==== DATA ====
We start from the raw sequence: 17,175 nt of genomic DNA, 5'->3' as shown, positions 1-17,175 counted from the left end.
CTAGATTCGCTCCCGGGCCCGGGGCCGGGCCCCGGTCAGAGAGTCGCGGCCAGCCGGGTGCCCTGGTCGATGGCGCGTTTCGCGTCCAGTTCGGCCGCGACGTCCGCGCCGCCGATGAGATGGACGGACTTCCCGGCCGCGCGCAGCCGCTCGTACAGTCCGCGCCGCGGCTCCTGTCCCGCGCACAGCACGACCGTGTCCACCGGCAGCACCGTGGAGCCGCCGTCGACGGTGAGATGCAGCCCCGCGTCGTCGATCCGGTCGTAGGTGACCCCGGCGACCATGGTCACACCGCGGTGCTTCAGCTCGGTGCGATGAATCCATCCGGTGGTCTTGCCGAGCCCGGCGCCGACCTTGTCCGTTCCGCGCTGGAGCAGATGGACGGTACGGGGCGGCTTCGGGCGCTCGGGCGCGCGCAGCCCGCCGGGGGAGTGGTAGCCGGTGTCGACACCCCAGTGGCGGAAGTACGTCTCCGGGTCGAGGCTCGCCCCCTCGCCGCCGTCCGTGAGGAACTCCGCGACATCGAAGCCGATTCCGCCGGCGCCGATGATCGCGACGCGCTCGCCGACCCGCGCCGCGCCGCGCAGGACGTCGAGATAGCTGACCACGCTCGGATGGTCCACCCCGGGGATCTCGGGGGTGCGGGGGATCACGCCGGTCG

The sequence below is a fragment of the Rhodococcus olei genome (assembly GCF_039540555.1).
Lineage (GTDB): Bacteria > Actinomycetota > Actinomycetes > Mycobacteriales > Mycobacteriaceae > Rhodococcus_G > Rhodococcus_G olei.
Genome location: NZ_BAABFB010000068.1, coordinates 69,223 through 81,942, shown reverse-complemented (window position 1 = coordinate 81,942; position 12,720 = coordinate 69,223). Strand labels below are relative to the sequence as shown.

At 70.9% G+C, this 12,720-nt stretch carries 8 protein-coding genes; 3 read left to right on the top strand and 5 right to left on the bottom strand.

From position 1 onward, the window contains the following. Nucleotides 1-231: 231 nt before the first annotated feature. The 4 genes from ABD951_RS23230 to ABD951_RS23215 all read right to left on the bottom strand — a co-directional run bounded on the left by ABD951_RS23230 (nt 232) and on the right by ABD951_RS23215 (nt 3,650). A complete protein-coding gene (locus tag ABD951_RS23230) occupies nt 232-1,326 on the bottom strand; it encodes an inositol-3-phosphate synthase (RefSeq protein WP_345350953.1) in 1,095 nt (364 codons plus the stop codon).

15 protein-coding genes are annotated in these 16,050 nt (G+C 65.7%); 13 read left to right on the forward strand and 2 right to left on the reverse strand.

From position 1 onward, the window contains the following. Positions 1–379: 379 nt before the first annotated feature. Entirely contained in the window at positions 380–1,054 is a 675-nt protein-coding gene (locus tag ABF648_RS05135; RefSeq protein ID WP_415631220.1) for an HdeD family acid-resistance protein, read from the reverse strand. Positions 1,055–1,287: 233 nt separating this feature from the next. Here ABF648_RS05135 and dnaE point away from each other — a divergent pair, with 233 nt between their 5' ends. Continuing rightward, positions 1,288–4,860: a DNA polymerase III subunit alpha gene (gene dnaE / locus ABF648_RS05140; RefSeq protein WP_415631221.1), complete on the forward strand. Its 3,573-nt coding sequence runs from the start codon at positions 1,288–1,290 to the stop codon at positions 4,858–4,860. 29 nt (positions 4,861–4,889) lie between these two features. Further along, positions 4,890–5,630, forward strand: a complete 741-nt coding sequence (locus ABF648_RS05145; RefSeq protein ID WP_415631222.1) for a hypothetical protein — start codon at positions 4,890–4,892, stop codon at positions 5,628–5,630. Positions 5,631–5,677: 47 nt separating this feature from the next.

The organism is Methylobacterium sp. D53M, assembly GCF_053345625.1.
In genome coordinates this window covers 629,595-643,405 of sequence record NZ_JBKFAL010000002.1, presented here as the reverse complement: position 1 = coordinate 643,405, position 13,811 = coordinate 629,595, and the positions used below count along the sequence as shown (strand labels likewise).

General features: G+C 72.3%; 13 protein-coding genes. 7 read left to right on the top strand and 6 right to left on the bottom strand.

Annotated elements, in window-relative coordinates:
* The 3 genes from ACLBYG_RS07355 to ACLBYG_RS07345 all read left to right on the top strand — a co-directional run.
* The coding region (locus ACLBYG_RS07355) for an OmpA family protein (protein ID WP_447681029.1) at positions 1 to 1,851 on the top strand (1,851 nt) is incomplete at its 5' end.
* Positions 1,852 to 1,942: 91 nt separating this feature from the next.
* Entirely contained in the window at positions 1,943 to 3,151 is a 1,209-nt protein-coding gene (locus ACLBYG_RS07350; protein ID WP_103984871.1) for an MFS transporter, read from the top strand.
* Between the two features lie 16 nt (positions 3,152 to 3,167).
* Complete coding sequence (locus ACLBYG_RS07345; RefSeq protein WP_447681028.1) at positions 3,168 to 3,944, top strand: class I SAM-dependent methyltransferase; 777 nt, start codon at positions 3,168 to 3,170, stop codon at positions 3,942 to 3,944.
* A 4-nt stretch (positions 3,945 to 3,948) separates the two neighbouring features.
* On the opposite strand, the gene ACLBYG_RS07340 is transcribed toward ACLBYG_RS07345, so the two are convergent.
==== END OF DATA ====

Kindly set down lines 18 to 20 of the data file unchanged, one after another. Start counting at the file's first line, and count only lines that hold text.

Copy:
* Between the two features lie 16 nt (positions 3,152 to 3,167).
* Complete coding sequence (locus ACLBYG_RS07345; RefSeq protein WP_447681028.1) at positions 3,168 to 3,944, top strand: class I SAM-dependent methyltransferase; 777 nt, start codon at positions 3,168 to 3,170, stop codon at positions 3,942 to 3,944.
* A 4-nt stretch (positions 3,945 to 3,948) separates the two neighbouring features.